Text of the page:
- name: aks
    client-certificate-data: ${data.azurerm_kubernetes_cluster.aks.kube_config.0.client_certificate}
    client-key-data: ${data.azurerm_kubernetes_cluster.aks.kube_config.0.client_key}

Create my-cluster.tfvars including your environment values:

resource_group_name = "aks"
cluster_name        = "aks"
cluster_version     = "1.20.1"
network             = "aks-local"
subnetworks         = ["aks-main"]
ssh_public_key      = "ssh-rsa example
dmz_cidr_range      = ""
tags = {}
node_pools = [
    name : "nodepool1"
    version : null
    min_size : 1
    max_size : 1
    instance_type : "Standard_DS2_v2"
    volume_size : 100
    subnetworks : null
    additional_firewall_rules: []
    labels : {
      "sighup.io/role" : "app"
      "sighup.io/fury-release" : "v1.3.0"
    taints : [
    tags : {}
    max_pods : null
    name : "nodepool2"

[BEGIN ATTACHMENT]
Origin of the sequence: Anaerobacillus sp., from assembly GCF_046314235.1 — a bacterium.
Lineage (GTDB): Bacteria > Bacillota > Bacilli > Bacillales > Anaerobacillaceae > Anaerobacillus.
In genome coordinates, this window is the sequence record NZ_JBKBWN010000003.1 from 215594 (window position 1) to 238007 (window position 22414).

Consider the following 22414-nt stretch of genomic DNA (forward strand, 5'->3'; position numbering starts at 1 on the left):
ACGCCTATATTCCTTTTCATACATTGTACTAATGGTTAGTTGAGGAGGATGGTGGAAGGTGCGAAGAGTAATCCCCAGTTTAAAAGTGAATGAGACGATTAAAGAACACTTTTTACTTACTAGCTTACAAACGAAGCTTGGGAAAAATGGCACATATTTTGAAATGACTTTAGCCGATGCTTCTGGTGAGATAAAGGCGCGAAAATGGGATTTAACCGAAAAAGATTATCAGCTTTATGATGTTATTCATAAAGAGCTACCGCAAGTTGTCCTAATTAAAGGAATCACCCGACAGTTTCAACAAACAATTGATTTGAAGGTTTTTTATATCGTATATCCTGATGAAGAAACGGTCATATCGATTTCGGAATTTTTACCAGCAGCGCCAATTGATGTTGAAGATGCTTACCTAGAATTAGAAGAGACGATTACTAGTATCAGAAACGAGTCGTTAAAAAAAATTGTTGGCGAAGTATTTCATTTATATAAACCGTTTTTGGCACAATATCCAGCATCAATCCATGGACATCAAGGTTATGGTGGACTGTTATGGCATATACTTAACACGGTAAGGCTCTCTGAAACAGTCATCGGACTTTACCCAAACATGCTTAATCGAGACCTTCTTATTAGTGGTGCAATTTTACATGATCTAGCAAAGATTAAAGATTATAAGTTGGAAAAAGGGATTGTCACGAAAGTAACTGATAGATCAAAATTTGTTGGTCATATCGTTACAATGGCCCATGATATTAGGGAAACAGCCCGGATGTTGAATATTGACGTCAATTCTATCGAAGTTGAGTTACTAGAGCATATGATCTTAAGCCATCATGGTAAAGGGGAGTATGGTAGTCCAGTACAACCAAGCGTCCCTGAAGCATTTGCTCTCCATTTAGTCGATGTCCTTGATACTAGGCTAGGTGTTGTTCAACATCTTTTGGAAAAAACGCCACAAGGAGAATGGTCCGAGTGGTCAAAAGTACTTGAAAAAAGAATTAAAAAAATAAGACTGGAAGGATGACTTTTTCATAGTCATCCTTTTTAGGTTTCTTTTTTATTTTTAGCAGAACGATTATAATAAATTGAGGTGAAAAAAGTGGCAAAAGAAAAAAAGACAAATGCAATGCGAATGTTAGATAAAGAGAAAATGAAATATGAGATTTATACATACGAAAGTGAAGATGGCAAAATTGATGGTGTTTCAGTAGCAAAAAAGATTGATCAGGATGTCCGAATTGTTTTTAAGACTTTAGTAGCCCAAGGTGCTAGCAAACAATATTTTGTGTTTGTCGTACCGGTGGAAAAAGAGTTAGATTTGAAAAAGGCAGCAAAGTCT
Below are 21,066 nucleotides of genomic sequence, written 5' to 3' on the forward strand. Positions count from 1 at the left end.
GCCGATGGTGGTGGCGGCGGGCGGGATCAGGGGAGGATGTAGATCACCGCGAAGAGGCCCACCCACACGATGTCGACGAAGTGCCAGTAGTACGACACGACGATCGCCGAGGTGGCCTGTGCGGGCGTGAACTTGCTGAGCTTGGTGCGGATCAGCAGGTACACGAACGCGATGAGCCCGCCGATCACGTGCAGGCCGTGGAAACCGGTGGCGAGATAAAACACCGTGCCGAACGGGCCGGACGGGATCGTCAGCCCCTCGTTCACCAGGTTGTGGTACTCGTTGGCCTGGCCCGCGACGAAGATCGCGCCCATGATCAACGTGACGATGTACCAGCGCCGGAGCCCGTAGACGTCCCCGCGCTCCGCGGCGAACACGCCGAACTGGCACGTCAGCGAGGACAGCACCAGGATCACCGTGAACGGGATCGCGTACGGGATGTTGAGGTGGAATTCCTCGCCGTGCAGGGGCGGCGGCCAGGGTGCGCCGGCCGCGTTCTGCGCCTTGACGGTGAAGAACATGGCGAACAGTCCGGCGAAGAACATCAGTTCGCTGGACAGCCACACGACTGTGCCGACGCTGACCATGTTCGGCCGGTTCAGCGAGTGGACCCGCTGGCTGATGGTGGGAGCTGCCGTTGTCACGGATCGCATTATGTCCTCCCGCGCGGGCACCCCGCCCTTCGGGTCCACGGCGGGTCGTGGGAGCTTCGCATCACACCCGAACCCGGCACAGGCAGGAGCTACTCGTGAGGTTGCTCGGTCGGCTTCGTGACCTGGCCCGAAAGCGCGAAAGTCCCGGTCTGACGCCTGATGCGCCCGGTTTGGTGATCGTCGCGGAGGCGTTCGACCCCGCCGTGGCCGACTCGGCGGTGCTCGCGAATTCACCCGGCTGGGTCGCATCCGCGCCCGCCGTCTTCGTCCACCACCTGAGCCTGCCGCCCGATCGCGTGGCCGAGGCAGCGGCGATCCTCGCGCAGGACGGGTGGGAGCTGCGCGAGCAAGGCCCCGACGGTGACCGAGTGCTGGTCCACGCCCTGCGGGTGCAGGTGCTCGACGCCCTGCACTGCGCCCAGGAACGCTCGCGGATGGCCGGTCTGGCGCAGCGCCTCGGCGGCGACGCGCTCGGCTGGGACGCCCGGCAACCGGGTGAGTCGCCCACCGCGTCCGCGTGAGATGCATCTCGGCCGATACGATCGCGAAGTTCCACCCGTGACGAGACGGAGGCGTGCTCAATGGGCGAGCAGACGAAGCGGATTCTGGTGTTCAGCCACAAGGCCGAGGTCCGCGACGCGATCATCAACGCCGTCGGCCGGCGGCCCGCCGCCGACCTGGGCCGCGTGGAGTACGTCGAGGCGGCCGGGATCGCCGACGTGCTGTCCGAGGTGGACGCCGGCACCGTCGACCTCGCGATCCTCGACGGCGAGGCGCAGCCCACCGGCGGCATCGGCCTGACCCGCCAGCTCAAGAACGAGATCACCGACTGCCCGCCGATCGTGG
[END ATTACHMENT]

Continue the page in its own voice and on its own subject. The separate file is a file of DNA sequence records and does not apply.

version : null
    min_size : 1
    max_size : 1
    instance_type : "Standard_DS2_v2"
    volume_size : 50
    subnetworks : null
    additional_firewall_rules: []
    labels : {}
    taints : []
    tags : {}
    max_pods : null

With these two files, the installer is ready to create everything needed to set up an AKS Cluster with two different node pools (if you don’t modify the node_pools variable example value) using Kubernetes 1.20.

$ ls -lrt
total 16
-rw-r--r--  1 sighup  staff  1171 27 abr 16:35 my-cluster.tfvars
-rw-r--r--  1 sighup  staff  1128 27 abr 16:36 main.tf
$ terraform init
Initializing modules...
- my-cluster in modules/aks

Initializing the backend...

Successfully configured the backend "azurerm"! Terraform will automatically